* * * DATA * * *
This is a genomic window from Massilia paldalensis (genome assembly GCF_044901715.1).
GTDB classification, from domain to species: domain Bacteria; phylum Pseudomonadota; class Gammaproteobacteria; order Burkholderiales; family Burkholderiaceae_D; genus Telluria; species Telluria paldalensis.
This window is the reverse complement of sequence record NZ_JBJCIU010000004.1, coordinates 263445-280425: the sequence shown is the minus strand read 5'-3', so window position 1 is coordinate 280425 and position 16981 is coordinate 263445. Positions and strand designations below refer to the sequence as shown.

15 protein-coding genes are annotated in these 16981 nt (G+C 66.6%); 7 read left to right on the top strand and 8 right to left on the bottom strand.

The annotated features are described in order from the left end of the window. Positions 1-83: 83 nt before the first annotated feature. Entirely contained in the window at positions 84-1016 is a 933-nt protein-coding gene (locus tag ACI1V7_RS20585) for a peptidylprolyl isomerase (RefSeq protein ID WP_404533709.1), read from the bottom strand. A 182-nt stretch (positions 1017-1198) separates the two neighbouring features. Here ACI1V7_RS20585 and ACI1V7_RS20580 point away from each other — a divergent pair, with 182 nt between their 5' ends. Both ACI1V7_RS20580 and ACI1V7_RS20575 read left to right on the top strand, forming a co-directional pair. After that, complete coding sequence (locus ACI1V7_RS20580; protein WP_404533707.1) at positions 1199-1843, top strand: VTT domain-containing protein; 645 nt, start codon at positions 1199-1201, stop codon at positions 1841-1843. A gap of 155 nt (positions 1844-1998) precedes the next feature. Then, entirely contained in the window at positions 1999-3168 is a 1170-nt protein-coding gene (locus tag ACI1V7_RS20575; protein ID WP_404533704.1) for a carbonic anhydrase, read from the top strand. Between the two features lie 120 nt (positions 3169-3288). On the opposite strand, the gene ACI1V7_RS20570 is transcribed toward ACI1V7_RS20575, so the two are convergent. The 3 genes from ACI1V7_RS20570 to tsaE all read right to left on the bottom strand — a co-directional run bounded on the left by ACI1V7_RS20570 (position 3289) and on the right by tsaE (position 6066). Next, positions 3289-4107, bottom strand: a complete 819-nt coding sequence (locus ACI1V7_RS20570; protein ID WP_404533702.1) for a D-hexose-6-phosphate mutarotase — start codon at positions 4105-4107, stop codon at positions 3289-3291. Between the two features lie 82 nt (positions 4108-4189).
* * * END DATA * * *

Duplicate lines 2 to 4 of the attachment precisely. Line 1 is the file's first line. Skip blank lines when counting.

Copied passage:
GTDB classification, from domain to species: domain Bacteria; phylum Pseudomonadota; class Gammaproteobacteria; order Burkholderiales; family Burkholderiaceae_D; genus Telluria; species Telluria paldalensis.
This window is the reverse complement of sequence record NZ_JBJCIU010000004.1, coordinates 263445-280425: the sequence shown is the minus strand read 5'-3', so window position 1 is coordinate 280425 and position 16981 is coordinate 263445. Positions and strand designations below refer to the sequence as shown.

15 protein-coding genes are annotated in these 16981 nt (G+C 66.6%); 7 read left to right on the top strand and 8 right to left on the bottom strand.